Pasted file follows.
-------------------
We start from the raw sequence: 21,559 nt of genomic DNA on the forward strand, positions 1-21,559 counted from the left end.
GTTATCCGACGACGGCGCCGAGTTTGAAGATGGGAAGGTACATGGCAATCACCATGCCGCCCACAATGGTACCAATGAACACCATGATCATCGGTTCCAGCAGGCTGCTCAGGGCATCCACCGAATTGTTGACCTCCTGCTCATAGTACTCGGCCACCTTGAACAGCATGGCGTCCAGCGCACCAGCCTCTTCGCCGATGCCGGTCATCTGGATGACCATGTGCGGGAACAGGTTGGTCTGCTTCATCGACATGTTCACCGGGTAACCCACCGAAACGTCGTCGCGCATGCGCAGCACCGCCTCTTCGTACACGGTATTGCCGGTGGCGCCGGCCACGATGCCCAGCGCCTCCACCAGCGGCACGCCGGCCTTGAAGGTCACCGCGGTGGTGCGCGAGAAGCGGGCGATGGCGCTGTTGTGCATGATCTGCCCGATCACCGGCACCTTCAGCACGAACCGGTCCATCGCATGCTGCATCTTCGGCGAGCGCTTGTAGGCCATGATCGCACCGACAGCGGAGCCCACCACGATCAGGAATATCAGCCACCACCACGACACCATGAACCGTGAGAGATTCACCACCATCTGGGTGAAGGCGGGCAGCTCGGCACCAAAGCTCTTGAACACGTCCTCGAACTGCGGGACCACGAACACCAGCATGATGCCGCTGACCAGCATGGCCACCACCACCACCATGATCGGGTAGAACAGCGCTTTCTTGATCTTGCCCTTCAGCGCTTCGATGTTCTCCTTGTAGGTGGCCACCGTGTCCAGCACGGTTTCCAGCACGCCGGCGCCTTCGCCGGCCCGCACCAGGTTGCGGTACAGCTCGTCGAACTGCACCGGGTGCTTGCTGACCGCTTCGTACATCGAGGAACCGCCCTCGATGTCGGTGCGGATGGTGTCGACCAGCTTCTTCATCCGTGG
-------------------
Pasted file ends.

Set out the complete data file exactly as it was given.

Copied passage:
We start from the raw sequence: 21,559 nt of genomic DNA on the forward strand, positions 1-21,559 counted from the left end.
GTTATCCGACGACGGCGCCGAGTTTGAAGATGGGAAGGTACATGGCAATCACCATGCCGCCCACAATGGTACCAATGAACACCATGATCATCGGTTCCAGCAGGCTGCTCAGGGCATCCACCGAATTGTTGACCTCCTGCTCATAGTACTCGGCCACCTTGAACAGCATGGCGTCCAGCGCACCAGCCTCTTCGCCGATGCCGGTCATCTGGATGACCATGTGCGGGAACAGGTTGGTCTGCTTCATCGACATGTTCACCGGGTAACCCACCGAAACGTCGTCGCGCATGCGCAGCACCGCCTCTTCGTACACGGTATTGCCGGTGGCGCCGGCCACGATGCCCAGCGCCTCCACCAGCGGCACGCCGGCCTTGAAGGTCACCGCGGTGGTGCGCGAGAAGCGGGCGATGGCGCTGTTGTGCATGATCTGCCCGATCACCGGCACCTTCAGCACGAACCGGTCCATCGCATGCTGCATCTTCGGCGAGCGCTTGTAGGCCATGATCGCACCGACAGCGGAGCCCACCACGATCAGGAATATCAGCCACCACCACGACACCATGAACCGTGAGAGATTCACCACCATCTGGGTGAAGGCGGGCAGCTCGGCACCAAAGCTCTTGAACACGTCCTCGAACTGCGGGACCACGAACACCAGCATGATGCCGCTGACCAGCATGGCCACCACCACCACCATGATCGGGTAGAACAGCGCTTTCTTGATCTTGCCCTTCAGCGCTTCGATGTTCTCCTTGTAGGTGGCCACCGTGTCCAGCACGGTTTCCAGCACGCCGGCGCCTTCGCCGGCCCGCACCAGGTTGCGGTACAGCTCGTCGAACTGCACCGGGTGCTTGCTGACCGCTTCGTACATCGAGGAACCGCCCTCGATGTCGGTGCGGATGGTGTCGACCAGCTTCTTCATCCGTGG